North Carolina Food Safety Alliance
Perspectives On Line: The Magazine of the College of Agriculture and Life Sciences

NC State University

Spring 2003 Home Features On the Map Up on the Roof Spaces for Learning and Fun On the Right Track Clean Hands, Safer Produce
College Profile
Noteworthy News Alumni Giving Items of Interest From the Dean College of Agriculture & Life Sciences  






















North Carolina
Food Safety Alliance

ornate letter Increasingly, the food we eat comes from around the globe. With a mobile society and global economy, issues of food safety are becoming more and more complex, requiring a farm-to-table approach.

To help meet the need for professionals to protect our food supply, the College of Agriculture and Life Sciences and the College of Veterinary Medicine at N.C. State University have joined forces to create the North Carolina Alliance for Food Safety.

The alliance takes a multi-disciplinary approach to food safety through research, teaching and Extension, involving departments in both colleges, as well as other colleges at N.C. State.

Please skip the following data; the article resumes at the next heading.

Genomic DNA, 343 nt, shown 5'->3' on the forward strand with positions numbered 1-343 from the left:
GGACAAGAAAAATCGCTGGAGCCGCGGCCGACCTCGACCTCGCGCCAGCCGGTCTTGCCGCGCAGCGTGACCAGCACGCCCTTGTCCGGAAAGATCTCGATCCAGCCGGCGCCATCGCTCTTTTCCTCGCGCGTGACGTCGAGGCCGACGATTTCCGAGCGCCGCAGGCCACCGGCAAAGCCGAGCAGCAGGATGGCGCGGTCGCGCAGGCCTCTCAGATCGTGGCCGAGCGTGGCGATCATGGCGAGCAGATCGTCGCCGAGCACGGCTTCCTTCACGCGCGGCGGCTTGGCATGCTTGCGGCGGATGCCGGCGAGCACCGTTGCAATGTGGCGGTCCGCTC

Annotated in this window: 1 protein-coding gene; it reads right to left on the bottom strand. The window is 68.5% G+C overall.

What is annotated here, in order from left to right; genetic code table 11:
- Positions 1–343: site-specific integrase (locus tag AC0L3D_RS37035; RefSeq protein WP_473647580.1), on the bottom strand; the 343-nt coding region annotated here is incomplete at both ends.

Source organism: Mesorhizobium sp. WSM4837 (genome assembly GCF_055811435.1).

The program includes a food safety minor for graduate students, believed to be the first of its kind. A distance-education food safety certification program helps train food-processing workers in the principles of the Hazard Analysis and Critical Control Points (HACCP) system, its prerequisite programs and scientific bases.

Research runs from the most basic to applied, in such areas as risk assessment, food biosecurity and the molecular basis for Salmonella virulence. Researchers from university departments work with those in other agencies to make our food supply even safer.

Extension efforts provide training and practical information from the university to those on the front line of food safety. The Food Animal Residue Avoidance Databank (FARAD), based in the College of Veterinary Medicine, provides food-animal producers and veterinarians with information necessary to keep drug and chemical residues out of food-animal products.

The Southern Regional Fresh Produce Food Safety Program provides training to help produce growers prevent microbial contamination of their fruits and vegetables from farm to table.

The alliance hopes to increase collaboration with other institutions in the University of North Carolina system. Such collaboration is vital to North Carolina industries and consumers.


Previous PageTop of Page Next Page